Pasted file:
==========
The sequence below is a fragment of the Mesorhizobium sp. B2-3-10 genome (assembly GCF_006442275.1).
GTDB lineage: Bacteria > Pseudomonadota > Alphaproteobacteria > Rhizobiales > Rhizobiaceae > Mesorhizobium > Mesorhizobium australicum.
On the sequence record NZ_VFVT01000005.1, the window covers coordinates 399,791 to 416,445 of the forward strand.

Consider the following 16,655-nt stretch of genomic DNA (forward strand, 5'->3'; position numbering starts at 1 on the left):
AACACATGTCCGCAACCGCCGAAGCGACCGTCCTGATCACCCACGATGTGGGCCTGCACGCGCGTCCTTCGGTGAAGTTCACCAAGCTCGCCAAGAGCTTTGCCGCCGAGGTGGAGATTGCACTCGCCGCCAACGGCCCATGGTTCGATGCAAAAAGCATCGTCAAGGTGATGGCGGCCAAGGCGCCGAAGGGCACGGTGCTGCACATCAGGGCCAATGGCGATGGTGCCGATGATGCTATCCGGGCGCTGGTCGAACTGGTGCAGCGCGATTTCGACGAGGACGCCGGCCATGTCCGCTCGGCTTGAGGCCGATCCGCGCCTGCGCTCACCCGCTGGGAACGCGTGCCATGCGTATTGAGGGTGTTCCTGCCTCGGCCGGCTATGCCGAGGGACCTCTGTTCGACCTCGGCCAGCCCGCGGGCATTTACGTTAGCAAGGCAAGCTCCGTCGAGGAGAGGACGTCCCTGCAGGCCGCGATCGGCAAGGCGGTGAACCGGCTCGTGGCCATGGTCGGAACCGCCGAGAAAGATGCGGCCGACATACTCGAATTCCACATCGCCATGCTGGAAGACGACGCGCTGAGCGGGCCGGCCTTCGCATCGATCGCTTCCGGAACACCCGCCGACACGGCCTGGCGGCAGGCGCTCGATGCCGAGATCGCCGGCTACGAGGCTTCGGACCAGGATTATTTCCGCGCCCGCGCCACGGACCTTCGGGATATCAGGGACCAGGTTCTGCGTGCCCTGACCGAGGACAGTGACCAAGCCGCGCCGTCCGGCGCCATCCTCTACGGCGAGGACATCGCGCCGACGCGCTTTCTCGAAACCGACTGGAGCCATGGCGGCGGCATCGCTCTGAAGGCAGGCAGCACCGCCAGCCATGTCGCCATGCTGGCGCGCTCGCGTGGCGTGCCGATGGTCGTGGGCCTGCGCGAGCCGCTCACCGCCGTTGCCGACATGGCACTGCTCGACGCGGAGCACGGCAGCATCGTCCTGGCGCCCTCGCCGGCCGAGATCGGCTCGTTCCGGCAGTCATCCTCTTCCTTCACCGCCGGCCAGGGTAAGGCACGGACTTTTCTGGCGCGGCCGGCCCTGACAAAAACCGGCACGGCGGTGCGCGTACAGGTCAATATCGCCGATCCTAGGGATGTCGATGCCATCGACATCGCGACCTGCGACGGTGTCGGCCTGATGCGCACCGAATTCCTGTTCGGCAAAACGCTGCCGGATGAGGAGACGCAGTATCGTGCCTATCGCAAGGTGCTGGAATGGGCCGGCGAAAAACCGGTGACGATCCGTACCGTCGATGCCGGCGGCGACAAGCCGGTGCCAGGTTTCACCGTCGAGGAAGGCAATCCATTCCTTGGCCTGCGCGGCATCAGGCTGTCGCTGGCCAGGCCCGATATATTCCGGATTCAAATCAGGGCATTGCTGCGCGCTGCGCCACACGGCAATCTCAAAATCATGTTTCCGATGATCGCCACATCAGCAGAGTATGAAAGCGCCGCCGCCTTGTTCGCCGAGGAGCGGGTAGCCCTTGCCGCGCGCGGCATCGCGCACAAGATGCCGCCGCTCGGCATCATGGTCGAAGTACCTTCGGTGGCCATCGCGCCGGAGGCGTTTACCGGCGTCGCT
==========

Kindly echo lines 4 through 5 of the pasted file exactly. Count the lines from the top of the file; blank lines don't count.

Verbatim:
Consider the following 16,655-nt stretch of genomic DNA (forward strand, 5'->3'; position numbering starts at 1 on the left):
AACACATGTCCGCAACCGCCGAAGCGACCGTCCTGATCACCCACGATGTGGGCCTGCACGCGCGTCCTTCGGTGAAGTTCACCAAGCTCGCCAAGAGCTTTGCCGCCGAGGTGGAGATTGCACTCGCCGCCAACGGCCCATGGTTCGATGCAAAAAGCATCGTCAAGGTGATGGCGGCCAAGGCGCCGAAGGGCACGGTGCTGCACATCAGGGCCAATGGCGATGGTGCCGATGATGCTATCCGGGCGCTGGTCGAACTGGTGCAGCGCGATTTCGACGAGGACGCCGGCCATGTCCGCTCGGCTTGAGGCCGATCCGCGCCTGCGCTCACCCGCTGGGAACGCGTGCCATGCGTATTGAGGGTGTTCCTGCCTCGGCCGGCTATGCCGAGGGACCTCTGTTCGACCTCGGCCAGCCCGCGGGCATTTACGTTAGCAAGGCAAGCTCCGTCGAGGAGAGGACGTCCCTGCAGGCCGCGATCGGCAAGGCGGTGAACCGGCTCGTGGCCATGGTCGGAACCGCCGAGAAAGATGCGGCCGACATACTCGAATTCCACATCGCCATGCTGGAAGACGACGCGCTGAGCGGGCCGGCCTTCGCATCGATCGCTTCCGGAACACCCGCCGACACGGCCTGGCGGCAGGCGCTCGATGCCGAGATCGCCGGCTACGAGGCTTCGGACCAGGATTATTTCCGCGCCCGCGCCACGGACCTTCGGGATATCAGGGACCAGGTTCTGCGTGCCCTGACCGAGGACAGTGACCAAGCCGCGCCGTCCGGCGCCATCCTCTACGGCGAGGACATCGCGCCGACGCGCTTTCTCGAAACCGACTGGAGCCATGGCGGCGGCATCGCTCTGAAGGCAGGCAGCACCGCCAGCCATGTCGCCATGCTGGCGCGCTCGCGTGGCGTGCCGATGGTCGTGGGCCTGCGCGAGCCGCTCACCGCCGTTGCCGACATGGCACTGCTCGACGCGGAGCACGGCAGCATCGTCCTGGCGCCCTCGCCGGCCGAGATCGGCTCGTTCCGGCAGTCATCCTCTTCCTTCACCGCCGGCCAGGGTAAGGCACGGACTTTTCTGGCGCGGCCGGCCCTGACAAAAACCGGCACGGCGGTGCGCGTACAGGTCAATATCGCCGATCCTAGGGATGTCGATGCCATCGACATCGCGACCTGCGACGGTGTCGGCCTGATGCGCACCGAATTCCTGTTCGGCAAAACGCTGCCGGATGAGGAGACGCAGTATCGTGCCTATCGCAAGGTGCTGGAATGGGCCGGCGAAAAACCGGTGACGATCCGTACCGTCGATGCCGGCGGCGACAAGCCGGTGCCAGGTTTCACCGTCGAGGAAGGCAATCCATTCCTTGGCCTGCGCGGCATCAGGCTGTCGCTGGCCAGGCCCGATATATTCCGGATTCAAATCAGGGCATTGCTGCGCGCTGCGCCACACGGCAATCTCAAAATCATGTTTCCGATGATCGCCACATCAGCAGAGTATGAAAGCGCCGCCGCCTTGTTCGCCGAGGAGCGGGTAGCCCTTGCCGCGCGCGGCATCGCGCACAAGATGCCGCCGCTCGGCATCATGGTCGAAGTACCTTCGGTGGCCATCGCGCCGGAGGCGTTTACCGGCGTCGCT